McElhaney on Litigation

Lasting Impressions


Illustration by John Schmelzer

The courtroom was packed. Apparently a lot of lawyers wanted to see how the former judicial terror would perform when he was in the pit instead of being the pendulum.

“Brilliant,” said Cartwright Buchanan when we were walking to the Brief Bag. “His language and diction were impeccable. His logic and organization were exemplary. He laid out every fact he needed to prove his case. I say, ‘Bravo!’ ”

“He may be smart,” said Mike Pirelli, “but what did he say?”

“Perhaps it was a little over your head,” said Cartwright.

“I understood every word,” said Pirelli. “And the only impression I had after 52 minutes was that this is someone who likes to hear himself talk—the sort of person who would impress Cartwright Buchanan.”

“I’m afraid I agree with Mike,” said Beth Golden. “For all his swagger, I don’t think the emperor was very well-dressed. What do you say, Angus?”

Angus smiled. “Bramble had some things to say,” he said. “But his job was not just to say things. It was also to create memories about his case in the minds of the judge and jury, and I’m afraid he didn’t do that. The only memory he made was about himself.

“It’s a basic principle: If the judge and jury don’t remember the important parts of your case, they aren’t going to want your side to win.”

The pad I had taken to Bramble’s trial didn’t have anything on it, so I used it to take notes about what Angus said.

PAINT WORD PICTURES

There are all kinds of ways to make memories that people will not forget. The most effective techniques result in the judge and jury seeing your facts, either literally or figuratively. The point of making memories is to make the judge and jury become “eyewitnesses” to your case.

Demonstrative evidence helps, but it also is your job as an advocate to use the spoken word—mere transitory sounds—to form indelible impressions.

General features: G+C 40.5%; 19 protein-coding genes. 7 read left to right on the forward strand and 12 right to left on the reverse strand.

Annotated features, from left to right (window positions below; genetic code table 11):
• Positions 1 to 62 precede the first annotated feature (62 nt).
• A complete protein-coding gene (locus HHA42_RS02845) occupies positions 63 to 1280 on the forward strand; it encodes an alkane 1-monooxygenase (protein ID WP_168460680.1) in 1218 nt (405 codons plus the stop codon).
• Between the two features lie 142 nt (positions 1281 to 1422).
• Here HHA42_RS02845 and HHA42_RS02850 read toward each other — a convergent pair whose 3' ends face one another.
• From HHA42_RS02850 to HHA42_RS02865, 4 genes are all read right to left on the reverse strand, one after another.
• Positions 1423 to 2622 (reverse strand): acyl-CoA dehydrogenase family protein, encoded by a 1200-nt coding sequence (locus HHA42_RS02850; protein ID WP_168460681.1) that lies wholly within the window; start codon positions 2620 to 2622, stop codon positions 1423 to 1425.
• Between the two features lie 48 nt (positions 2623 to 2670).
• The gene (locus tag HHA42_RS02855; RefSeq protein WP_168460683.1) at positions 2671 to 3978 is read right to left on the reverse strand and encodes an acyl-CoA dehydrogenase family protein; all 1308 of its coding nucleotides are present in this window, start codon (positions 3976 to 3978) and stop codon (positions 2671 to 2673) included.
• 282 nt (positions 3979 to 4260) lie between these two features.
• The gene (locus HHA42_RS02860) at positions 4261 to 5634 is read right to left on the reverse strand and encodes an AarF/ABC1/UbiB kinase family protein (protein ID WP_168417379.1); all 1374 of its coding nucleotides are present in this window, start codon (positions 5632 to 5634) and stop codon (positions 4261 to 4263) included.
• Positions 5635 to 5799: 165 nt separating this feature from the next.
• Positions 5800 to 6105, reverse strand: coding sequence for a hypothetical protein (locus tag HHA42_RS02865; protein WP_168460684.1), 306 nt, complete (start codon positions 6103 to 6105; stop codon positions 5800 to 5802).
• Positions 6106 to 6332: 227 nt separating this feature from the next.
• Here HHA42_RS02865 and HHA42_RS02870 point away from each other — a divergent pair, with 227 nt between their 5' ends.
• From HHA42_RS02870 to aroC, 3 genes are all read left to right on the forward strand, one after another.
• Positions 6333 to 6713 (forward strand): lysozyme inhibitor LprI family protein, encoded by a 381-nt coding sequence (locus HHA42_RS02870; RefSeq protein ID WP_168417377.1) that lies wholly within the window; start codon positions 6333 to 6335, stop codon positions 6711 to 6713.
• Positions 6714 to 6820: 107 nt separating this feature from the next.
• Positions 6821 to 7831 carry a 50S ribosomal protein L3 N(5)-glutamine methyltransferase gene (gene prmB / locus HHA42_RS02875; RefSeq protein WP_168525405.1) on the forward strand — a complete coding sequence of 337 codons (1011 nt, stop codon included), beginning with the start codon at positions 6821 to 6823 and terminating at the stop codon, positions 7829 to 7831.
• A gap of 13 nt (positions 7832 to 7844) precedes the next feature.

Painting a vivid word picture is one of the most important trial techniques a lawyer can learn. While the very idea of bringing dried facts back to life with mere words sounds daunting, it actually rests on a handful of simple elements and a bit of self-discipline:

• A setting in time and place.

• A touch of humanity.

• Some familiar details of reality.

• Simple, disarming language.

• Words of visualization.

• An event of magnitude or importance.

• No argument or “persuasive” characterization. The point is to show, not tell.

Here is an example of these principles at work in an opening statement: “When the Bakers got home from their trip to Florida, Mindy couldn’t wait to show her friend Keesha the Minnie Mouse hat with the big ears that she got at Disney World. So the next morning, she called Keesha’s house before 7 a.m., and it took a while for Keesha’s mother to persuade Mindy to wait until after breakfast to come over and play.

“Now it is 9 a.m., and you can see Mindy with her new Disney World T-shirt on, wearing her Minnie Mouse hat with the big ears, running over to her friend Keesha’s house. It’s on the same street Mindy lives on—just four blocks away.

“The problem is, she has to cross Capitol Drive to get there.”

Stop right there. Is there a time in this statement? Certainly. It’s when the Bakers got back from their trip to Florida. No need to clutter your word pictures with details like the day and the date when they don’t make any difference.

Is there a place? It’s home. No need for Mindy’s street address any more than for her telephone number.

Now look at the touches of humanity and reality. They make you care about this little girl—actually feel that you know her—when all you have is a brushstroke or two, not a whole portrait.

The words of visualization are almost transparent: “You can see Mindy … wearing her Minnie Mouse hat with the big ears.”

Their power is derived from the fact that they invite you to form a picture in your own mind—and that is exactly what you do.

Notice there are no words that actually characterize Mindy. You do not have to be told she is a vulnerable, young child. The picture already has shown you that. And you also know she is the apple of her parents’ eyes. After all, they took her to Disney World.

What happens? Mindy puts on her Minnie Mouse hat and starts running over to Keesha’s house.